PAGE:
The Bigg Boss house and the extrovert ideal
The Bigg Boss house, like the world itself, isn’t a great place for introverts. We dig into this idea while in conversation with actors and mental health professionals
It’s not exactly a kind world out there for introverts. Writer Susan Cain, in her book, Quiet: The Power of Introverts in a World That Can’t Stop Talking, speaks of how extroverted character is held up as an ideal in our world, and how there is “the omnipresent belief that the ideal self is gregarious, alpha, and comfortable in spotlight.” Watching the Bigg Boss show, across languages, gain in popularity and its loud, dancing participants turned to celebrities, it’s hard not to feel that this ideal is further drummed into our society. Watching this season’s Bigg Boss Tamil contestants berate quiet participants like Aajeedh and Shivani, you have to ask what it must be like for an introvert to be part of a programme that thrives in showmanship. Actor Janani (best known for her roles in Avan Ivan and Thegidi), who was a part of Bigg Boss Tamil 2, realised quite quickly that the show isn’t a great place for an introvert. “You have to be loud all the time, and you have to talk. That’s what the show is about, that’s what it sells, and that’’s what the show’s audience expects from a participant.”
In Bigg Boss Tamil 4, two contestants, Shivani and Aajeedh, were nominated for eviction in the initial weeks because they were just too quiet. An oft-repeated criticism from well-meaning contestants would go, “You have still not opened up” or “You still haven’t forged a bond”. Living in a space surrounded by cameras that telecast you to a million people must make it doubly harder for those who are not used to being gregarious. Add this to the pressures of being aware that the channel is the sole authority on what is to be shown and not. Perhaps tellingly, more than in any previous season of this show, this season’s contestants show constant awareness of what may be turned as a ‘promo’ and are comfortable interacting with the camera in a way we haven’t seen before. “Much like many others, I too formed many opinions on the basis of what I saw of participants during Bigg Boss Season 1. It’s only after I participated in the show myself that I realised that a lot goes into the editing. When you condense 24 hours into an hour, what you end up seeing are the extroverted portions,” says Janani. Her statement on the editing seems to resonate with contestants from other Bigg Boss shows as well. Actor David John, a former Bigg Boss Malayalam contestant—who doesn’t identify as an introvert—points out that the show’s editing can sometimes do the opposite as well. “All my friends know that I'm sufficiently extroverted, but they made me look like an introvert on the show. They showed me as this silent type who remained like a shadow,” he says. It seems that for this show, even an extrovert isn’t extroverted enough.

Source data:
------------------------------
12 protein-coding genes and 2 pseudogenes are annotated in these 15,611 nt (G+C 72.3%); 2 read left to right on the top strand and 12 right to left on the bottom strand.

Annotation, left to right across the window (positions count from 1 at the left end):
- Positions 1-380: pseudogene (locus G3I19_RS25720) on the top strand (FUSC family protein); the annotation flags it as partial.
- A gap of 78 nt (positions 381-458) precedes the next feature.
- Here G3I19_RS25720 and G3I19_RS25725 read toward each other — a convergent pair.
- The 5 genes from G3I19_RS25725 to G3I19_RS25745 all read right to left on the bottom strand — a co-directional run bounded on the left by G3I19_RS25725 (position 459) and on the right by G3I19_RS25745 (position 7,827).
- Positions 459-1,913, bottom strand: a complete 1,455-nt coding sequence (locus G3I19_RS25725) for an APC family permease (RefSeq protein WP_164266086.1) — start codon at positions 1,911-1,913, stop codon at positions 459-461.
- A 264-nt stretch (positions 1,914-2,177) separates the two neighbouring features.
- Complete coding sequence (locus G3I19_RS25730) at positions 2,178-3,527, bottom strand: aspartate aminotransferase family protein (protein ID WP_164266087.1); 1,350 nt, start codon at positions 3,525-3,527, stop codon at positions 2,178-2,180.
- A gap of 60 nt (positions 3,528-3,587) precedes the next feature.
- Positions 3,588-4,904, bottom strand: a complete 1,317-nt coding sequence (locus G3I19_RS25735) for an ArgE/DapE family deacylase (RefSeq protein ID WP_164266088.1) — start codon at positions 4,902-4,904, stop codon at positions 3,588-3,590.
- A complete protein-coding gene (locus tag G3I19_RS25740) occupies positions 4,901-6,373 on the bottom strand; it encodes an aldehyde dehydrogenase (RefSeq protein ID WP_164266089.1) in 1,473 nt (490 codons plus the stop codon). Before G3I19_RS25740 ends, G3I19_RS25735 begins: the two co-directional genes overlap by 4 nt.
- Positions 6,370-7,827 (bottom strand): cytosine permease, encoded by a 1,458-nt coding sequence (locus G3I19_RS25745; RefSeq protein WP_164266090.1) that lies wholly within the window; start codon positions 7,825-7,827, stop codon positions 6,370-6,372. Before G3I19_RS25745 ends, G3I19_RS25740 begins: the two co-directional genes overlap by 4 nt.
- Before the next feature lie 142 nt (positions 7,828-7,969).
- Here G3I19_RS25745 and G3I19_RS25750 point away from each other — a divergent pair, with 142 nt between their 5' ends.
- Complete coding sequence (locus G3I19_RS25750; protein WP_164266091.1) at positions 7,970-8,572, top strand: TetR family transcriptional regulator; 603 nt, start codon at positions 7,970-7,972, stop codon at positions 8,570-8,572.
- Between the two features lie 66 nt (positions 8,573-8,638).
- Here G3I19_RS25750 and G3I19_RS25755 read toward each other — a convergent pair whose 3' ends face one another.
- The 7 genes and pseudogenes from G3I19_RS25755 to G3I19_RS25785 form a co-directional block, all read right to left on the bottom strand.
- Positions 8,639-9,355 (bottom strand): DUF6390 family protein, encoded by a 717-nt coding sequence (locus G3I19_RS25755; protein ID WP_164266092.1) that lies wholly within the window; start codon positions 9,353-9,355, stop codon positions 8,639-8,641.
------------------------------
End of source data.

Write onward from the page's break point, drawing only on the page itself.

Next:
Actor Siva Balaji calls it a game where only the fittest ones survive. The introverted Bigg Boss Telugu Season 1 winner says that there’s constant pressure within the house. “I am introverted by nature and take my sweet time to be friends with people. It took me two weeks to get used to the conditions. Some may feel isolated, emotional and dejected. But ultimately, it's the survival of the fittest.” And it appears that Siva Balaji managed to adapt to the show.
The expectation of the Bigg Boss shows arise from the knowledge that brooding doesn’t make for great television. Hence, the pressure from the show to be someone you are not, and the expectation—emphasised by the host Kamal Haasan himself in Bigg Boss Tamil—that you “make the most of the opportunity”. In other words, be loud, get seen.